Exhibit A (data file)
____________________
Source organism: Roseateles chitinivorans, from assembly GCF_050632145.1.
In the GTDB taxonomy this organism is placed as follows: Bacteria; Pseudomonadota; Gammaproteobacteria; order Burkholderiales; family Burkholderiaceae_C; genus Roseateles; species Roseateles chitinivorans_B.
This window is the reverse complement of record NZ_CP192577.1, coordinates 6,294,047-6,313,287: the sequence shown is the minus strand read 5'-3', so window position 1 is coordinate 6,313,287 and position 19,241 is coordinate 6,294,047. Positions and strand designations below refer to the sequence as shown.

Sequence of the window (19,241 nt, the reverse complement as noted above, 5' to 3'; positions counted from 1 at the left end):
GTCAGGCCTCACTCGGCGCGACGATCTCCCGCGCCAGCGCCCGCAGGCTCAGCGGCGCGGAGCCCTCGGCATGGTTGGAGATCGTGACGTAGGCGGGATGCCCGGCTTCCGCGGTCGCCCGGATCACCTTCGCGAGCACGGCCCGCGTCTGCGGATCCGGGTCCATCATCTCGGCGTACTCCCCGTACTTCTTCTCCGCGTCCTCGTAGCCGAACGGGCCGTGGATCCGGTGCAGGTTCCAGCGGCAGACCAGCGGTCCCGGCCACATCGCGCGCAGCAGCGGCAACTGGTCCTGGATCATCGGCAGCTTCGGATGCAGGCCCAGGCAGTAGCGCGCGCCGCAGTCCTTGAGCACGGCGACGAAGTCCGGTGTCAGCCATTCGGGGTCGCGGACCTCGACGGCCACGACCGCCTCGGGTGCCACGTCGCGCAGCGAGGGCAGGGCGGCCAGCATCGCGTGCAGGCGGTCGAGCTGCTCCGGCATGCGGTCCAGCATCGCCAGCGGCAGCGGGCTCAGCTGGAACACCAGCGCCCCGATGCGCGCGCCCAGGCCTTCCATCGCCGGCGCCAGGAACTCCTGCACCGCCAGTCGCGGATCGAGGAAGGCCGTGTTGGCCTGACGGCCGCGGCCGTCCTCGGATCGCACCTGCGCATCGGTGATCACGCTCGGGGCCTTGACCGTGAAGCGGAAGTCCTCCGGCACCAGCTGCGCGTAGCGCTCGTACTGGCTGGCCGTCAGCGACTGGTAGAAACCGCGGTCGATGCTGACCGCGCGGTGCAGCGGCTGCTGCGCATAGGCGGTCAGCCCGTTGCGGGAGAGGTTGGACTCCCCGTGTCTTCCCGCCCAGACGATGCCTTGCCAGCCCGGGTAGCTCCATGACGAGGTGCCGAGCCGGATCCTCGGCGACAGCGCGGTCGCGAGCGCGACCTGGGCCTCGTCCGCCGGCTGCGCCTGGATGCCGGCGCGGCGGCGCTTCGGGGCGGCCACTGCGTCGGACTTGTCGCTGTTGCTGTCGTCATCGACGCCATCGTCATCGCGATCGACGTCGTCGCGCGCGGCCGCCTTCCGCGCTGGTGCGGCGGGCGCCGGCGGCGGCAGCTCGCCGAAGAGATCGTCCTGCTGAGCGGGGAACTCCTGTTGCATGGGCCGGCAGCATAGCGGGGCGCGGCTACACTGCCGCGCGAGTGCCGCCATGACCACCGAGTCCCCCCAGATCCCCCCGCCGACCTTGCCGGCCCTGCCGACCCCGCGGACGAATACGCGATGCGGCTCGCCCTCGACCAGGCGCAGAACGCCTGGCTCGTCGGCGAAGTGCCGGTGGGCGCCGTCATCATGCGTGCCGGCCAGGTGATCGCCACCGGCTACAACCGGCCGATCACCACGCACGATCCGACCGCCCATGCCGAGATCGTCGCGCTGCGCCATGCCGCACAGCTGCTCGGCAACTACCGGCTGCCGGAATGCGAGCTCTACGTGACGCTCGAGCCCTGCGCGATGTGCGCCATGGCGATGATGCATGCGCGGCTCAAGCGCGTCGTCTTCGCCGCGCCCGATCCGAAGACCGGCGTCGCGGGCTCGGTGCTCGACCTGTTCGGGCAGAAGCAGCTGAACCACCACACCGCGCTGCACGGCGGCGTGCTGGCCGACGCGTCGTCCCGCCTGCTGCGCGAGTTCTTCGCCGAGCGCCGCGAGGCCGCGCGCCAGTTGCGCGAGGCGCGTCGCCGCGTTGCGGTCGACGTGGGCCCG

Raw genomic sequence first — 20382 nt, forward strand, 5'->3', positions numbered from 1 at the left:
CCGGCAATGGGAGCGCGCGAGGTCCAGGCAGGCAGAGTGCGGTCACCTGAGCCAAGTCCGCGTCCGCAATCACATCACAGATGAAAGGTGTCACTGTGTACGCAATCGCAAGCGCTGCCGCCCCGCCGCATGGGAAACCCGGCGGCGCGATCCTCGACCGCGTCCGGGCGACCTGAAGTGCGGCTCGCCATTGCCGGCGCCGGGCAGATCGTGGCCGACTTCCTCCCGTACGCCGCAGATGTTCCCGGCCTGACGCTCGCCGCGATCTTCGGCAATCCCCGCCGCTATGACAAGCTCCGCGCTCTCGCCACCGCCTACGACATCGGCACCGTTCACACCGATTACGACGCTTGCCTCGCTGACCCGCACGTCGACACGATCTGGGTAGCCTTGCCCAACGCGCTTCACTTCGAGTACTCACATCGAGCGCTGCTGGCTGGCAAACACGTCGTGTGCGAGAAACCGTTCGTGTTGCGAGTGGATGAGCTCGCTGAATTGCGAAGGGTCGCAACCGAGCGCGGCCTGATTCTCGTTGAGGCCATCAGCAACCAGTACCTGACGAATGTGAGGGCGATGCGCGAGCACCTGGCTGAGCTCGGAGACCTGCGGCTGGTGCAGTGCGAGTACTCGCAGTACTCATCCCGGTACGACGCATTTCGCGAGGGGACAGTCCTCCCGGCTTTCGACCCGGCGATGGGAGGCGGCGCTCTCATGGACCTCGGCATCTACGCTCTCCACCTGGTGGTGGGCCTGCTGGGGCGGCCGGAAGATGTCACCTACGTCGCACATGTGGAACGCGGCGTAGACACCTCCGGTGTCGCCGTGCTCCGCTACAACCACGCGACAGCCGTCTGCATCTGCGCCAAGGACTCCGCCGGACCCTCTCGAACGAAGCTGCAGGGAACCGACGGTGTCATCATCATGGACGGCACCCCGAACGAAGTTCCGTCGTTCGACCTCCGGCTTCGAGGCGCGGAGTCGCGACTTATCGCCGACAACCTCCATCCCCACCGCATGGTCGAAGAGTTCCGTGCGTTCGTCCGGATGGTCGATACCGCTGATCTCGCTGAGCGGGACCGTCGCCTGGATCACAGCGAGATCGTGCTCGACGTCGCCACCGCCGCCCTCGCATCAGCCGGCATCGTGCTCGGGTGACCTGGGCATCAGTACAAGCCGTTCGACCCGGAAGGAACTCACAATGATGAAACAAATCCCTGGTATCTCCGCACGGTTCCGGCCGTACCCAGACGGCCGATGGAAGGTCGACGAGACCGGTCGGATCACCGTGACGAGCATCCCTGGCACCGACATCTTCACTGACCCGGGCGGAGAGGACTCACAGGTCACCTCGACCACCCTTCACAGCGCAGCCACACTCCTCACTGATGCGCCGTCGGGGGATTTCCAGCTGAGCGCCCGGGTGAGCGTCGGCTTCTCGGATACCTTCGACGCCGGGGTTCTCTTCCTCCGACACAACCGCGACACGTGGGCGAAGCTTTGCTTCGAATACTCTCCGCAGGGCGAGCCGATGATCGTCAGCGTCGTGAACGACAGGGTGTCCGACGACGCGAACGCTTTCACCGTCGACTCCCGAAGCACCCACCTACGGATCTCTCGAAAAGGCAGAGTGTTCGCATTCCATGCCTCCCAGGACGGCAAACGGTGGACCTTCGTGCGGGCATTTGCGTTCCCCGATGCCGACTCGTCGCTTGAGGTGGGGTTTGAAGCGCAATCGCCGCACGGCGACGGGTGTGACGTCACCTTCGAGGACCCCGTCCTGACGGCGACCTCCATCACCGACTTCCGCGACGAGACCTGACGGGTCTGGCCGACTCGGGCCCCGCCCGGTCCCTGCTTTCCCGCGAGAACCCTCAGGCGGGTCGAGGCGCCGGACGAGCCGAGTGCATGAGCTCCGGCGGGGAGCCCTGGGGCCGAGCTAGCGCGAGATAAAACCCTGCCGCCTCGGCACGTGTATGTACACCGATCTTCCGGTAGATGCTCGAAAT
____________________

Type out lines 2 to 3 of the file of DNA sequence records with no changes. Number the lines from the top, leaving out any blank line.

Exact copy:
In the GTDB taxonomy this organism is placed as follows: Bacteria; Pseudomonadota; Gammaproteobacteria; order Burkholderiales; family Burkholderiaceae_C; genus Roseateles; species Roseateles chitinivorans_B.
This window is the reverse complement of record NZ_CP192577.1, coordinates 6,294,047-6,313,287: the sequence shown is the minus strand read 5'-3', so window position 1 is coordinate 6,313,287 and position 19,241 is coordinate 6,294,047. Positions and strand designations below refer to the sequence as shown.